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EPV244/#93 Malignancies in transplant patients: an atypical presentation and course of ovarian carcinoma – a case report
  1. J Verhaegen1,
  2. XB Trinh2,
  3. B Bracke2,
  4. V Hartman3,
  5. E Philipse4,
  6. G Broeckx5,
  7. K Storm6 and
  8. I Vermeiren7
  1. 1UZA, Gynaecology and Obstetrics, Edegem, Belgium
  2. 2UZA, Gynaecological Oncology, Edegem, Belgium
  3. 3UZA, Hepatobiliary Surgery, Edegem, Belgium
  4. 4UZA, Nephrology, Edegem, Belgium
  5. 5UZA, Pathology, Edegem, Belgium
  6. 6UZA, Genetics, Edegem, Belgium
  7. 7University of Antwerp, Gynaecological Oncology, Edegem, Belgium


Objectives Donor-transmitted malignancies are rare due to the strict selection criteria for donors. Diagnosis is challenging because they often have an atypical presentation and a poor response to treatment.

Methods We present the case of a woman who was diagnosed with a donor-transmitted carcinoma after kidney transplantation.

Results Two years after kidney transplantation, a 61-year-old woman was diagnosed with a FIGO stage IIIB Mullerian ovarian cancer. Treatment with neo-adjuvant chemotherapy was started and complicated due to the use of immunosuppressants. An interval-debulking procedure showed poor response to chemotherapy and an optimal debulking could not be achieved. Pathology revealed a high grade tumor with immunohistochemistry suggestive for lung carcinoma. However, a PET-CT did not indicate any pulmonary disease. Due to the atypical presentation, immunohistochemistry results and untraceable primary tumor additional genetic DNA profiling was performed to further investigate the origin. A Y-chromosome specific marker revealed that the tumor originated from the donor-transplant. The oncological treatment and immunosuppressants were discontinued. The kidney transplant was surgically removed and hemodialysis was initiated. The body’s own immune response led to a clinical, biochemical and radiological complete response and patient has no evidence of disease after 1 year of follow-up.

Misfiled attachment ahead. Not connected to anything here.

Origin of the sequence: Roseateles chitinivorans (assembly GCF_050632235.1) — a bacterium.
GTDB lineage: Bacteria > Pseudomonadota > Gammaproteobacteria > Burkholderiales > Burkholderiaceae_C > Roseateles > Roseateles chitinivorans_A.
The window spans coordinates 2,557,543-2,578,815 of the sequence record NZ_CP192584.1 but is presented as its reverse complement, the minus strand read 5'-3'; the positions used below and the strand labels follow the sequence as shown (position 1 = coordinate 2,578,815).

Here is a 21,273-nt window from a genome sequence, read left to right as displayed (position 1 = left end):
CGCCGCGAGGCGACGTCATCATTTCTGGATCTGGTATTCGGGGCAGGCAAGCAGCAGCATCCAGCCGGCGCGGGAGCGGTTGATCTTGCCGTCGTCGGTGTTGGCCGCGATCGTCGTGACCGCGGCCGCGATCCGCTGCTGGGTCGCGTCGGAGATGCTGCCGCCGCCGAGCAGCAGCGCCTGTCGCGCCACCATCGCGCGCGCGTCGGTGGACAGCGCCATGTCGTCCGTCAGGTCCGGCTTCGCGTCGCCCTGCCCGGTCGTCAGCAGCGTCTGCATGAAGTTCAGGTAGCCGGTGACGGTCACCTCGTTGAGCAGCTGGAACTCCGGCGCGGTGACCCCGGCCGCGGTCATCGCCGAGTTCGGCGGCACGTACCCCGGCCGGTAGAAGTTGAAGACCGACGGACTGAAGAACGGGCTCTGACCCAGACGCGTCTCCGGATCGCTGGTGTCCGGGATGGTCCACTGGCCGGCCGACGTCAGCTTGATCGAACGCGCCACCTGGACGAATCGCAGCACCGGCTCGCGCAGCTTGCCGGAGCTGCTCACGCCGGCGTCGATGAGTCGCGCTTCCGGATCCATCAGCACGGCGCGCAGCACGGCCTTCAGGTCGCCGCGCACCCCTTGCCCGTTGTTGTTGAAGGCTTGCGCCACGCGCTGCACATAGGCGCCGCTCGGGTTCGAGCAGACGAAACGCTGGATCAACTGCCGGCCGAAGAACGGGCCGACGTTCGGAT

Conclusions This case report illustrates the diagnostic and therapeutic challenges of cancer in transplant-patients. We suggest that DNA profiling should be standard procedure in transplant patients presenting with metastatic disease. Although donor-transmitted malignancies are a very rare finding, awareness is critical since it can have life-saving clinical implications.

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